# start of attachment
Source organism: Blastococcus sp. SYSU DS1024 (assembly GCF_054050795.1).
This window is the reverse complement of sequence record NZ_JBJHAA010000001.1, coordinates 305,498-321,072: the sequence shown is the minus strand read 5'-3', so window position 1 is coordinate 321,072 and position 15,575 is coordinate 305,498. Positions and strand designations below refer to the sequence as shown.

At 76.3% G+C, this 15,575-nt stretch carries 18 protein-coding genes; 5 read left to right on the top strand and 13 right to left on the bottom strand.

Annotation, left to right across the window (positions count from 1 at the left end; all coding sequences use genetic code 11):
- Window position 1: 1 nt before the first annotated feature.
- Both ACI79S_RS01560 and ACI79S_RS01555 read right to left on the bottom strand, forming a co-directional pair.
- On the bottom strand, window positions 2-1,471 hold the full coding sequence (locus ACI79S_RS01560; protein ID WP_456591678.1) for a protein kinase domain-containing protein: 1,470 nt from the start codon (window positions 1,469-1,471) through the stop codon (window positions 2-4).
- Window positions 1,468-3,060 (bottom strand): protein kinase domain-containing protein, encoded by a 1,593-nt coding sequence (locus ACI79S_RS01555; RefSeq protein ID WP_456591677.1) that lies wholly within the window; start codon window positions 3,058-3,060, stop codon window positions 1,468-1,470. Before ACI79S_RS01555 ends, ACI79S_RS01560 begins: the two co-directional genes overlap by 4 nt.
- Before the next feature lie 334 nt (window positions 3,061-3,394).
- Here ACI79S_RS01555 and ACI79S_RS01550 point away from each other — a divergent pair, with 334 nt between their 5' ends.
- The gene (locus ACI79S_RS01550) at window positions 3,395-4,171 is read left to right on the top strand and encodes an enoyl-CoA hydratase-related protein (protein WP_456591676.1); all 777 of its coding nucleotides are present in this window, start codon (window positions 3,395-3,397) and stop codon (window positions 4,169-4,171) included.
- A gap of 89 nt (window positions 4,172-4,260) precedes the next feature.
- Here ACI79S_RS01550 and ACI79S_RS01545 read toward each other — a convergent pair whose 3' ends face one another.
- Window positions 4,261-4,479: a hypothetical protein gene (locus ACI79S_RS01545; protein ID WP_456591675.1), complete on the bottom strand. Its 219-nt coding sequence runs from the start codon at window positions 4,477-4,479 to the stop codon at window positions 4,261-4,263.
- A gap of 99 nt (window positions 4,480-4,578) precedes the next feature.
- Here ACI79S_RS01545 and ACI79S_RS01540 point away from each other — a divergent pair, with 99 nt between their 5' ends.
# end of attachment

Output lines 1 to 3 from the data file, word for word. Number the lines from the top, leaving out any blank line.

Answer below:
Source organism: Blastococcus sp. SYSU DS1024 (assembly GCF_054050795.1).
This window is the reverse complement of sequence record NZ_JBJHAA010000001.1, coordinates 305,498-321,072: the sequence shown is the minus strand read 5'-3', so window position 1 is coordinate 321,072 and position 15,575 is coordinate 305,498. Positions and strand designations below refer to the sequence as shown.

At 76.3% G+C, this 15,575-nt stretch carries 18 protein-coding genes; 5 read left to right on the top strand and 13 right to left on the bottom strand.